California News Service setting up shop
At a time when California’s BayTV and Orange County NewsChannel are folding, several notable CNN alumni are starting up Sacramento-based California News Service. It will be the first regional cable news network in the state. CNS CEO Ken Chamberlain, former CNN vice president in charge of CNN’s New York bureau, said there is no launch date yet, but they’re aiming for November. Former CNN Executive Vice President Ed Turner is CNS’s president, and CNN Headline News creator Ted Kavanau is vice president of news production. Former KABC-TV general manager-turned-talent agent Terry Crofoot is vice president of network operations.
CNS is looking at establishing the facility in downtown Sacramento, one block from the state Capitol. “Our thinking is it’s time there was some presence right in downtown so that we can bring in state senators, assemblymen and the governor,” Mr. Chamberlain said. “None of the local stations [outside Sacramento] have bureaus in Sacramento, so political reporting in California is very weak.”
CNS is currently working on signing up broadcast affiliates for content-sharing partnerships and is also negotiating to get on various cable systems. “We’re going to allow local cable operators to brand this,” Mr. Chamberlain said. “They’re also going to have five-minute windows every half-hour to do local inserts, such as a community calendar or a mini-newscast. It makes it a very, very local service.”
CNS plans to have two separate newscasts for the Northern and Southern parts of the state, but some programs will be aired in the entire state. About 75 staffers will have to be hired for the network, which will be in a digital facility with desktop editing and computer servers. CNS last week signed a deal with the Associated Press in which the AP will provide text, video, graphics and a news-production system called ENPS. The Dan Devlin Design Group will design the set, which will have some virtual elements. “There is a strong appetite for what we consider more sophisticated, grown-up news programming,” Mr. Chamberlain said.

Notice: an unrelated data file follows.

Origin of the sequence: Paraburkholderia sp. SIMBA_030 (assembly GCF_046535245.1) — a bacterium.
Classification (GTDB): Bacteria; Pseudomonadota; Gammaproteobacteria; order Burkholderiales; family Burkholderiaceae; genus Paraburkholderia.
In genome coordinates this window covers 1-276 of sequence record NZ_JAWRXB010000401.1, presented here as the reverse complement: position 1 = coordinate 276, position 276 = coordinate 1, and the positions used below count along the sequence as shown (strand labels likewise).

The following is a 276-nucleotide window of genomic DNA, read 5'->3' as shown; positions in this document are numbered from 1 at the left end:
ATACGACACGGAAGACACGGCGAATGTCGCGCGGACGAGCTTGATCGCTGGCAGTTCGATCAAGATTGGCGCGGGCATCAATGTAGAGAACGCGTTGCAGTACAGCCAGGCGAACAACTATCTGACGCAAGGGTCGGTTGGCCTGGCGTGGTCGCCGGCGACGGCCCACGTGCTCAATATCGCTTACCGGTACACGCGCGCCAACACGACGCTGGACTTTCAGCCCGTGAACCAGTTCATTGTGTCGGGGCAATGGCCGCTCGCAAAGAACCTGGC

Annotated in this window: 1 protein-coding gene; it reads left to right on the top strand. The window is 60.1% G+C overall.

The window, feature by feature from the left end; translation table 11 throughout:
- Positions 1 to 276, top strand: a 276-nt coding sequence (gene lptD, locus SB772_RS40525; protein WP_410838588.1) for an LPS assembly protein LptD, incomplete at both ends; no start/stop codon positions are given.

Fox’s KRIV makes sweeping changes
As of Aug. 6, Fox-owned KRIV-TV, Houston, has been adding a half-hour to its midday newscasts, which now begin at noon instead of 12:30 p.m. KRIV has also unveiled new graphics and music, and a new tag line-“News That Works for You.” The station also began a partnership with the weekly Houston Business Journal and the monthly Inside Houston magazine. The Houston Business Journal hired KRIV’s per diem reporter Greg Groogan, who now keeps an office at both locations and will attend editorial meetings at both. His business segment will be co-branded “Houston Business Journal/Fox Business Report” and will air at least once a day on KRIV. The station will also co-brand its food segment “Inside Houston/Fox26 Fab Food Finds,” where Inside Houston’s publisher/editor, Laurette Veres, will show viewers the best food finds once a week. “Part of my strategy is that in our drive to put on compelling local content, these are creative ways in which we can get that done-by seeking out others whose business it is to generate that type of content,” said KRIV General Manager D’Artagnan Bebel.
Hoffman joins WVIT-TV as president, GM
Mark Hoffman will become president and general manager of NBC-owned WVIT-TV, Hartford, Conn., in September. He is currently vice president and managing editor of CNBC, setting the editorial direction for the network’s daytime programming. Prior to joining CNBC, he spent 15 years in local television, including working as general manager of KDNL-TV in St. Louis and news director at KNBC-TV, Los Angeles. He fills the vacancy at WVIT left by Tom O’Brien, who went to NBC-owned KXAS-TV, Dallas, in June.
Karissa S. Wang can be reached by phone at 323-370-2430, via e-mail at firstname.lastname@example.org or by fax at 323-653-4425.
Aug 13, 2001 • Post A Comment
California News Service setting up shop